I try to get my family to stop using gmail, and instead use a local mail program which they can then use for end to end encryption, private non-cloud storage of their old emails, etc, but they don't want to bother.
People have always been like this as long as civilization has been around. Some people fully understand a technology and take the details of it into their own hands, while others are more comfortable with someone else providing the expertise. Take your argument above and say:
I try to get my family to stop using [the local mechanic], and instead use a [wrench from the garage] which they can then use for end to end [repair of their car, maintenance of essential parts, and general peace of mind for their family members that ride in the vehicle], but they don't want to bother.
While this type of behavior has always been around, but we have yet to have it applied so forcefully to information. Therefore, I think to properly address the problem you have to see that this is not unique to mankind. The unique element, however, is the topic that these people are choosing not to gain deeper understanding of.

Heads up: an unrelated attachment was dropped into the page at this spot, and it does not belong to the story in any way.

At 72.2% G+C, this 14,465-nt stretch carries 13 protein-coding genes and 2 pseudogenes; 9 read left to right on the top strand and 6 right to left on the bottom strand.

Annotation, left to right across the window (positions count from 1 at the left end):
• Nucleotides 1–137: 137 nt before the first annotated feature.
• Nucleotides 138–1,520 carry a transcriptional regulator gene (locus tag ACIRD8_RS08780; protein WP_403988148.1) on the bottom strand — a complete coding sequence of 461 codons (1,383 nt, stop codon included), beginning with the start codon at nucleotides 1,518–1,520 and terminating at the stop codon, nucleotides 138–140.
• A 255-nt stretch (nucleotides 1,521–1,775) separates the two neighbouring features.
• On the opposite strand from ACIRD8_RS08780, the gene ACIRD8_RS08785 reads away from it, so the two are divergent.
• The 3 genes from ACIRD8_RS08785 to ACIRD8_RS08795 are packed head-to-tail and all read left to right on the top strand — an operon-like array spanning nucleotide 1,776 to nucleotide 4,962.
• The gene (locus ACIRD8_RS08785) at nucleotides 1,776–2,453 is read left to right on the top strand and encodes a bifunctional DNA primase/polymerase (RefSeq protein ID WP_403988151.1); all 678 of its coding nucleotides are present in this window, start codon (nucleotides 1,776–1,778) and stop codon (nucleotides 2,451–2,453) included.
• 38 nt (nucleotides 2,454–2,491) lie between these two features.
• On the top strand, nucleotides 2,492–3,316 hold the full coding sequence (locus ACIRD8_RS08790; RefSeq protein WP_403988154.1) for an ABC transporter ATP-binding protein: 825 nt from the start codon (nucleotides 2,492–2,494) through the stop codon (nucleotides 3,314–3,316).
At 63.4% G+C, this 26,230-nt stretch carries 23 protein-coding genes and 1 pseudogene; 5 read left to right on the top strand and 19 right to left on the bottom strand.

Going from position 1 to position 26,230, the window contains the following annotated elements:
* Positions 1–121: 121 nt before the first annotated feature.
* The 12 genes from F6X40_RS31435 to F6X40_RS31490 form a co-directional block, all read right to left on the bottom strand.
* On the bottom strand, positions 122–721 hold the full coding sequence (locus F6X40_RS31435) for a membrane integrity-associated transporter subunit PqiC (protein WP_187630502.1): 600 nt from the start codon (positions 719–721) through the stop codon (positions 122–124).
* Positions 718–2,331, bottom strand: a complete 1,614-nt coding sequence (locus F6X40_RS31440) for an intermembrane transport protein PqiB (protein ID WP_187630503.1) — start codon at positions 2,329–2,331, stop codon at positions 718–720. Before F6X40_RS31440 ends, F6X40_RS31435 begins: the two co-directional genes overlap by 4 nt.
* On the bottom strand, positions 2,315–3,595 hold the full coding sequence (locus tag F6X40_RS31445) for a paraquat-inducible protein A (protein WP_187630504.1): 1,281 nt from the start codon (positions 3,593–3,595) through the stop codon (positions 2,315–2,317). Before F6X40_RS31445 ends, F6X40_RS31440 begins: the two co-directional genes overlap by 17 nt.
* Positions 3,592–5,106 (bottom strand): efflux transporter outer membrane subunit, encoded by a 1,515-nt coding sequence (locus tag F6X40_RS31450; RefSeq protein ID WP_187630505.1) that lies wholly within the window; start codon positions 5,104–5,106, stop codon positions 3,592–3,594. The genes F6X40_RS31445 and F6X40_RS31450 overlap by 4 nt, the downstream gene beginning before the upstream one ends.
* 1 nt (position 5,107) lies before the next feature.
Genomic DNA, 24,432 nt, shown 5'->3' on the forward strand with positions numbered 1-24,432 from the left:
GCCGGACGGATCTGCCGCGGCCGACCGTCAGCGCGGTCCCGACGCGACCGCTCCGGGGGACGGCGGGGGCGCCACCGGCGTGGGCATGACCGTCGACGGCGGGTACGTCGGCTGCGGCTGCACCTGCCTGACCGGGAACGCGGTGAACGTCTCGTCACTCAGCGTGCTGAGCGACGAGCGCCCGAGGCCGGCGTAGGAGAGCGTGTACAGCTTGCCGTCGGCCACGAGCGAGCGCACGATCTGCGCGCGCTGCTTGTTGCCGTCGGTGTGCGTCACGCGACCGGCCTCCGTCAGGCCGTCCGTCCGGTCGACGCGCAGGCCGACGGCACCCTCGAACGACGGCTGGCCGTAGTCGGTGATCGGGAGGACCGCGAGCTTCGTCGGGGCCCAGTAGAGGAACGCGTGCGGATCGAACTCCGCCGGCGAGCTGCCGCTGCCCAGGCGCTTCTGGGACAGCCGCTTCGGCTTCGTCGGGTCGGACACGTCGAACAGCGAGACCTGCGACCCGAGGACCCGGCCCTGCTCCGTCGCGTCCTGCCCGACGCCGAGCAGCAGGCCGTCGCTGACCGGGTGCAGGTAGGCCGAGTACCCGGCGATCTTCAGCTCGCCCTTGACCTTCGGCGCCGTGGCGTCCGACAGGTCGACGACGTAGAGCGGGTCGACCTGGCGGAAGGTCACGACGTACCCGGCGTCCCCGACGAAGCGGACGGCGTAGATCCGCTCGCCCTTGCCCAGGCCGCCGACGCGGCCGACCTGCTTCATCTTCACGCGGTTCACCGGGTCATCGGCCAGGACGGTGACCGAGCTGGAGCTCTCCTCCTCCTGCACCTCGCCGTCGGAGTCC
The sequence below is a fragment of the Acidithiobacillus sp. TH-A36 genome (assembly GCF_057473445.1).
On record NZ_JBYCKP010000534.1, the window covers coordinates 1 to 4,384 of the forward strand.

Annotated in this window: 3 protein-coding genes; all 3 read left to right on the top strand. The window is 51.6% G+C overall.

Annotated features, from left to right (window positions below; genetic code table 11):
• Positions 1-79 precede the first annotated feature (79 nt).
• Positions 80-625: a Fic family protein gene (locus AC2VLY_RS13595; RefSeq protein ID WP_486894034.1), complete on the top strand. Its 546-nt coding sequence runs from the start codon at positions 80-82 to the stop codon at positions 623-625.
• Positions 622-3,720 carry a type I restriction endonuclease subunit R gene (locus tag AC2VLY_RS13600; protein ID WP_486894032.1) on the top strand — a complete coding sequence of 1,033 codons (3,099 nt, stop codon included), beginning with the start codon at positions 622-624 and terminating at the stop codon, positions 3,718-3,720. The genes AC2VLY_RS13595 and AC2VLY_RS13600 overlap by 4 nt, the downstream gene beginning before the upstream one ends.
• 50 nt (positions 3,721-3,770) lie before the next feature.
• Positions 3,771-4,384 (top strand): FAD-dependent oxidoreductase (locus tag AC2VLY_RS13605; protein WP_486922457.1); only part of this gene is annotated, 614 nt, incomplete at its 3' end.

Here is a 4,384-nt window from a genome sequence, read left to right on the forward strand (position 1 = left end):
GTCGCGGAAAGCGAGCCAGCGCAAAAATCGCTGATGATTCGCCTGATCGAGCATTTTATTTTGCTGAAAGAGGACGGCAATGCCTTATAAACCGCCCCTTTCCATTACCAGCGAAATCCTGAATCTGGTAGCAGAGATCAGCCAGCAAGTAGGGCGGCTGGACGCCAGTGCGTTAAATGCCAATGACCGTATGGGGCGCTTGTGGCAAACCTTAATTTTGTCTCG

A few months ago - when all of this was starting - I read a comment here on Slashdot about how the only thing holding back this sort of NSA spying over the last two hundred years is technology - not the Constitution. We are now only at a point that technology is beginning to no longer be the barrier to this type of activity, and we will have to see how these enabling technologies apply to the Constitution. Viewing the problem from it's root cause (not a unique case of people being "lazy") is the first step in the right direction.